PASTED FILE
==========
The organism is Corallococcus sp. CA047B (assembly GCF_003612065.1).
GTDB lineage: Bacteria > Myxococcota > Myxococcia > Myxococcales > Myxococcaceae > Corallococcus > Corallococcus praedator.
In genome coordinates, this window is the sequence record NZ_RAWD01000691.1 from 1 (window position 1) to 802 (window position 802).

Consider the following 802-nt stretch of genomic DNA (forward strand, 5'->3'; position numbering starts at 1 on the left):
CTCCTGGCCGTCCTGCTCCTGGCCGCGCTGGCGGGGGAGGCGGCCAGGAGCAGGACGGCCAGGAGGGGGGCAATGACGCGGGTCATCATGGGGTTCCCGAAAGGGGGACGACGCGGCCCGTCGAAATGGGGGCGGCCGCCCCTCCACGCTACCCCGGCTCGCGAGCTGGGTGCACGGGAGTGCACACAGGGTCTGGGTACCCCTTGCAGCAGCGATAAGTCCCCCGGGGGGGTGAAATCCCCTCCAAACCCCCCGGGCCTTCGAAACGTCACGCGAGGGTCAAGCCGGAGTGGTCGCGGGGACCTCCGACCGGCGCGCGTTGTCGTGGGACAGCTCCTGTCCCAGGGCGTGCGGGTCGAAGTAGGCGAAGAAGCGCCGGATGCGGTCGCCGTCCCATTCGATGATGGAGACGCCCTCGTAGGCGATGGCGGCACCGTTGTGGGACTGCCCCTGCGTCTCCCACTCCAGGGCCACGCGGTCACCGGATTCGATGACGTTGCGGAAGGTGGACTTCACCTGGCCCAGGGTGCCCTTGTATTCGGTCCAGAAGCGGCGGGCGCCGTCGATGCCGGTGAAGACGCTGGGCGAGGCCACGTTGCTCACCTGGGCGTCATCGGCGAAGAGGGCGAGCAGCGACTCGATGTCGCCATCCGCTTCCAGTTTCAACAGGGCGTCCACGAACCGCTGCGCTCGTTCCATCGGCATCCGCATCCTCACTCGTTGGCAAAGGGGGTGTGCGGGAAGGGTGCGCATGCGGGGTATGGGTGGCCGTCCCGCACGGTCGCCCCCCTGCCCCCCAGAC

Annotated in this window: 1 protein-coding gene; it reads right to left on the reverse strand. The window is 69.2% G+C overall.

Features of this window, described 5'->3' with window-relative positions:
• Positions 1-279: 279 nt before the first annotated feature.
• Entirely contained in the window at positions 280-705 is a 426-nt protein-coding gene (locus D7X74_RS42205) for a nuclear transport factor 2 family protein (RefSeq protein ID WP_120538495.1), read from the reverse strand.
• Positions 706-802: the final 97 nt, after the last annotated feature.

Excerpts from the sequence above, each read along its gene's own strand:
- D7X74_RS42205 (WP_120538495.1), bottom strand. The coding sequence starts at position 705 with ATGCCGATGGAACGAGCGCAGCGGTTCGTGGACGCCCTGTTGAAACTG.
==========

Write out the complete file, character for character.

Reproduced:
The organism is Corallococcus sp. CA047B (assembly GCF_003612065.1).
GTDB lineage: Bacteria > Myxococcota > Myxococcia > Myxococcales > Myxococcaceae > Corallococcus > Corallococcus praedator.
In genome coordinates, this window is the sequence record NZ_RAWD01000691.1 from 1 (window position 1) to 802 (window position 802).

Consider the following 802-nt stretch of genomic DNA (forward strand, 5'->3'; position numbering starts at 1 on the left):
CTCCTGGCCGTCCTGCTCCTGGCCGCGCTGGCGGGGGAGGCGGCCAGGAGCAGGACGGCCAGGAGGGGGGCAATGACGCGGGTCATCATGGGGTTCCCGAAAGGGGGACGACGCGGCCCGTCGAAATGGGGGCGGCCGCCCCTCCACGCTACCCCGGCTCGCGAGCTGGGTGCACGGGAGTGCACACAGGGTCTGGGTACCCCTTGCAGCAGCGATAAGTCCCCCGGGGGGGTGAAATCCCCTCCAAACCCCCCGGGCCTTCGAAACGTCACGCGAGGGTCAAGCCGGAGTGGTCGCGGGGACCTCCGACCGGCGCGCGTTGTCGTGGGACAGCTCCTGTCCCAGGGCGTGCGGGTCGAAGTAGGCGAAGAAGCGCCGGATGCGGTCGCCGTCCCATTCGATGATGGAGACGCCCTCGTAGGCGATGGCGGCACCGTTGTGGGACTGCCCCTGCGTCTCCCACTCCAGGGCCACGCGGTCACCGGATTCGATGACGTTGCGGAAGGTGGACTTCACCTGGCCCAGGGTGCCCTTGTATTCGGTCCAGAAGCGGCGGGCGCCGTCGATGCCGGTGAAGACGCTGGGCGAGGCCACGTTGCTCACCTGGGCGTCATCGGCGAAGAGGGCGAGCAGCGACTCGATGTCGCCATCCGCTTCCAGTTTCAACAGGGCGTCCACGAACCGCTGCGCTCGTTCCATCGGCATCCGCATCCTCACTCGTTGGCAAAGGGGGTGTGCGGGAAGGGTGCGCATGCGGGGTATGGGTGGCCGTCCCGCACGGTCGCCCCCCTGCCCCCCAGAC

Annotated in this window: 1 protein-coding gene; it reads right to left on the reverse strand. The window is 69.2% G+C overall.

Features of this window, described 5'->3' with window-relative positions:
• Positions 1-279: 279 nt before the first annotated feature.
• Entirely contained in the window at positions 280-705 is a 426-nt protein-coding gene (locus D7X74_RS42205) for a nuclear transport factor 2 family protein (RefSeq protein ID WP_120538495.1), read from the reverse strand.
• Positions 706-802: the final 97 nt, after the last annotated feature.

Excerpts from the sequence above, each read along its gene's own strand:
- D7X74_RS42205 (WP_120538495.1), bottom strand. The coding sequence starts at position 705 with ATGCCGATGGAACGAGCGCAGCGGTTCGTGGACGCCCTGTTGAAACTG.